>> The UK has entered a period of uncertainty and significant economic adjustment.>> And that's putting it mildly. Mark Carney laying out the Bank of England's take on Brexit on Tuesday. The BoE governor says prospects for financial stability are challenging. That's central bank speak for not great. Reuters' senior UK economics correspondent David Milliken was there as Carney listed his concerns.
>> One sort of area is in Britain's large current account deficit, where the central bank is getting worried that foreign investors are less willing to fund it. Another area is in commercial real estate. Standard Life had to close its real estate fund because too many people were taking money out.
And the Bank of England is concerned that this could have knock-on effects on the wider economy.>> The bank not waiting for its next policy meeting to take action. It's reducing the amount of money that banks are required to keep in reserve. That could free up as much as 150 billion Pounds for extra lending.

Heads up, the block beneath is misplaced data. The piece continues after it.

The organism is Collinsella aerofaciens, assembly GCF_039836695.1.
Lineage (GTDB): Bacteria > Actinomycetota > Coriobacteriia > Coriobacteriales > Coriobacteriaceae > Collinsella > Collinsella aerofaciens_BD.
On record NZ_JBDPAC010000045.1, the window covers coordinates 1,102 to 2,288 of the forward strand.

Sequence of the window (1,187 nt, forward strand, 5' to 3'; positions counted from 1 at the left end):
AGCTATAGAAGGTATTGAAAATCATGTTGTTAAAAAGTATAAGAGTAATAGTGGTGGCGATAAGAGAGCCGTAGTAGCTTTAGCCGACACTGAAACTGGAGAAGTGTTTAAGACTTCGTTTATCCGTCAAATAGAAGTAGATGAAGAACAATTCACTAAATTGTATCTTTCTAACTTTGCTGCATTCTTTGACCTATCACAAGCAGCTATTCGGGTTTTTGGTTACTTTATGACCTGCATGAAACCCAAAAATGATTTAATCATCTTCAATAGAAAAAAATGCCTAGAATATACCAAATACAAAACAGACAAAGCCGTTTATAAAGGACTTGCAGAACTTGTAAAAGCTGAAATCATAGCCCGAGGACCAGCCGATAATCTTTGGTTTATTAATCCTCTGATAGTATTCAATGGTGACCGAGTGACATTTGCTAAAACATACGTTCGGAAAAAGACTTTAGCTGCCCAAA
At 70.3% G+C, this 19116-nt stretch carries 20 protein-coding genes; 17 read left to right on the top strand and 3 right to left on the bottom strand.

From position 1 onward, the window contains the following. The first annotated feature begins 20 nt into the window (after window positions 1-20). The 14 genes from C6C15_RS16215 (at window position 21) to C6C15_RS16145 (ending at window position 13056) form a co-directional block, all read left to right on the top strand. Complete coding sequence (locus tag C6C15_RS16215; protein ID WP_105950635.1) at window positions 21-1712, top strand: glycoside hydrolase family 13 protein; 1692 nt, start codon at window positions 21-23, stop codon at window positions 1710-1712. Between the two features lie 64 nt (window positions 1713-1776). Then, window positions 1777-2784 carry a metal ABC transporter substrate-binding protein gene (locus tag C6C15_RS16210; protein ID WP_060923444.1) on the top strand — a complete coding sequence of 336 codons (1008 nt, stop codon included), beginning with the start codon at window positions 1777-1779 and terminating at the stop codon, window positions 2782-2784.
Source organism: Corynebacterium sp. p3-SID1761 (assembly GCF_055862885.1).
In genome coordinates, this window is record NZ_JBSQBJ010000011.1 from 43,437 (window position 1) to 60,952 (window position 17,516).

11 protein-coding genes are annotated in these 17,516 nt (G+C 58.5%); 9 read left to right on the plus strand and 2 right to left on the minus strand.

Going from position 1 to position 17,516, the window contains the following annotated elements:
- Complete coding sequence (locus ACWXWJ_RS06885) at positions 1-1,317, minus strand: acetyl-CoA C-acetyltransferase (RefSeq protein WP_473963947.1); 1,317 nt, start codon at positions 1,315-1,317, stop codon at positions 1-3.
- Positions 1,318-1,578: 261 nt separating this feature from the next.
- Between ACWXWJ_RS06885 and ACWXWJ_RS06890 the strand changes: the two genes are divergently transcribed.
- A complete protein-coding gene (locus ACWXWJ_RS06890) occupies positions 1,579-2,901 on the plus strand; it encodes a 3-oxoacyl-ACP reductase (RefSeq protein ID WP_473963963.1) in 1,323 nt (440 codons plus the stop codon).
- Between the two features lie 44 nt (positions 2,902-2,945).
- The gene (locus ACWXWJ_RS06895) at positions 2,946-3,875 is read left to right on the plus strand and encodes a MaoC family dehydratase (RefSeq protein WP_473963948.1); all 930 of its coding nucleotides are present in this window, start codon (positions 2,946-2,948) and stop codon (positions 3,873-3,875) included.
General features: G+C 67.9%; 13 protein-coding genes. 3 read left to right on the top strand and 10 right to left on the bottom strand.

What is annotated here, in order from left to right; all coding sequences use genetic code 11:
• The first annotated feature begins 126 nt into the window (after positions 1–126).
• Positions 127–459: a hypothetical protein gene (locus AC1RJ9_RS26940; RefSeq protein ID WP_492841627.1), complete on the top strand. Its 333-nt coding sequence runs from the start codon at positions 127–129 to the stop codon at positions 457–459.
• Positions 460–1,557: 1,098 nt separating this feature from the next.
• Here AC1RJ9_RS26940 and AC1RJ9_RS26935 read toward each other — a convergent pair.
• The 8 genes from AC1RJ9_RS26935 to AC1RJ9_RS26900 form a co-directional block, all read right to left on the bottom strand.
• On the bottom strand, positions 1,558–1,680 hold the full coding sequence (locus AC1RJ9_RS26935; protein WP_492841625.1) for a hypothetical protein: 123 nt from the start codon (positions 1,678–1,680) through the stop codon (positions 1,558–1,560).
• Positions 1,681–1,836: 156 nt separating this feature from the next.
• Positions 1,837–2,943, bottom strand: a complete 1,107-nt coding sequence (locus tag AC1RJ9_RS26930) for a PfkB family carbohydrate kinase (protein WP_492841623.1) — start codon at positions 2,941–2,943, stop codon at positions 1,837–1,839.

Whether there's demand for more borrowing, though, that's another matter.>> It's a big question whether banks will in fact lend that amount of money out. Bank of England was saying today that it will very much depend on demand for credit. Essentially, banks will be there if people want to borrow to buy a house or if people think they've got a good business plan which they need investment money for.
But there's a big question mark with the economic outlook as it is, whether people will want to still go ahead and borrow.>> More action certain. Carney already hinting that a rate cut is likely. The Bank of England could also start buying bonds again, as a way to pump cash into the economy.
It all hangs on how bad things get and how fast.